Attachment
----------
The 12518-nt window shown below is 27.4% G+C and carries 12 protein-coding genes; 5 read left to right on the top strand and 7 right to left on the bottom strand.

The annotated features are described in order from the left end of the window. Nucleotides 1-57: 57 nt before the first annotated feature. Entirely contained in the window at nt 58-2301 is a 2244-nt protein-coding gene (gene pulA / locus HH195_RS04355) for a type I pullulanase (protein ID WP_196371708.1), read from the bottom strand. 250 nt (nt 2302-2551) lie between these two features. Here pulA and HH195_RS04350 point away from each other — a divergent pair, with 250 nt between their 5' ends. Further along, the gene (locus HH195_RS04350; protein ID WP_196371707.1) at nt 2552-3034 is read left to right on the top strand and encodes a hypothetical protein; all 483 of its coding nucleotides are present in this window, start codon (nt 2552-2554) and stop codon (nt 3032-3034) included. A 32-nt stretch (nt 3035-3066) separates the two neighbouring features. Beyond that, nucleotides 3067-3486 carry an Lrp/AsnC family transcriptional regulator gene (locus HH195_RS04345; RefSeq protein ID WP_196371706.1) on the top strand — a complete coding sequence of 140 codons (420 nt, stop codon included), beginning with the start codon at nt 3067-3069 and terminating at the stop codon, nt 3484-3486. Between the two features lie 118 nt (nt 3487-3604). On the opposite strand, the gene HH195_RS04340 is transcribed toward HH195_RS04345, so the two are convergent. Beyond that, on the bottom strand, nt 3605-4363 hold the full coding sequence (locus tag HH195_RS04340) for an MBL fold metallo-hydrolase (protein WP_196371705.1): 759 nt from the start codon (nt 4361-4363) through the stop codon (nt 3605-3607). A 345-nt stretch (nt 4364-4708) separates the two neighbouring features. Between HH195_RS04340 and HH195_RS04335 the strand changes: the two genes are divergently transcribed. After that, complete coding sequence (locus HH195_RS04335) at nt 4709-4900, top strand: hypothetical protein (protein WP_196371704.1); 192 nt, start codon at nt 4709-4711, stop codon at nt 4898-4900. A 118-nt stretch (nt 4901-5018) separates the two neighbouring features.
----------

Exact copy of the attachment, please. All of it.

The 12518-nt window shown below is 27.4% G+C and carries 12 protein-coding genes; 5 read left to right on the top strand and 7 right to left on the bottom strand.

The annotated features are described in order from the left end of the window. Nucleotides 1-57: 57 nt before the first annotated feature. Entirely contained in the window at nt 58-2301 is a 2244-nt protein-coding gene (gene pulA / locus HH195_RS04355) for a type I pullulanase (protein ID WP_196371708.1), read from the bottom strand. 250 nt (nt 2302-2551) lie between these two features. Here pulA and HH195_RS04350 point away from each other — a divergent pair, with 250 nt between their 5' ends. Further along, the gene (locus HH195_RS04350; protein ID WP_196371707.1) at nt 2552-3034 is read left to right on the top strand and encodes a hypothetical protein; all 483 of its coding nucleotides are present in this window, start codon (nt 2552-2554) and stop codon (nt 3032-3034) included. A 32-nt stretch (nt 3035-3066) separates the two neighbouring features. Beyond that, nucleotides 3067-3486 carry an Lrp/AsnC family transcriptional regulator gene (locus HH195_RS04345; RefSeq protein ID WP_196371706.1) on the top strand — a complete coding sequence of 140 codons (420 nt, stop codon included), beginning with the start codon at nt 3067-3069 and terminating at the stop codon, nt 3484-3486. Between the two features lie 118 nt (nt 3487-3604). On the opposite strand, the gene HH195_RS04340 is transcribed toward HH195_RS04345, so the two are convergent. Beyond that, on the bottom strand, nt 3605-4363 hold the full coding sequence (locus tag HH195_RS04340) for an MBL fold metallo-hydrolase (protein WP_196371705.1): 759 nt from the start codon (nt 4361-4363) through the stop codon (nt 3605-3607). A 345-nt stretch (nt 4364-4708) separates the two neighbouring features. Between HH195_RS04340 and HH195_RS04335 the strand changes: the two genes are divergently transcribed. After that, complete coding sequence (locus HH195_RS04335) at nt 4709-4900, top strand: hypothetical protein (protein WP_196371704.1); 192 nt, start codon at nt 4709-4711, stop codon at nt 4898-4900. A 118-nt stretch (nt 4901-5018) separates the two neighbouring features.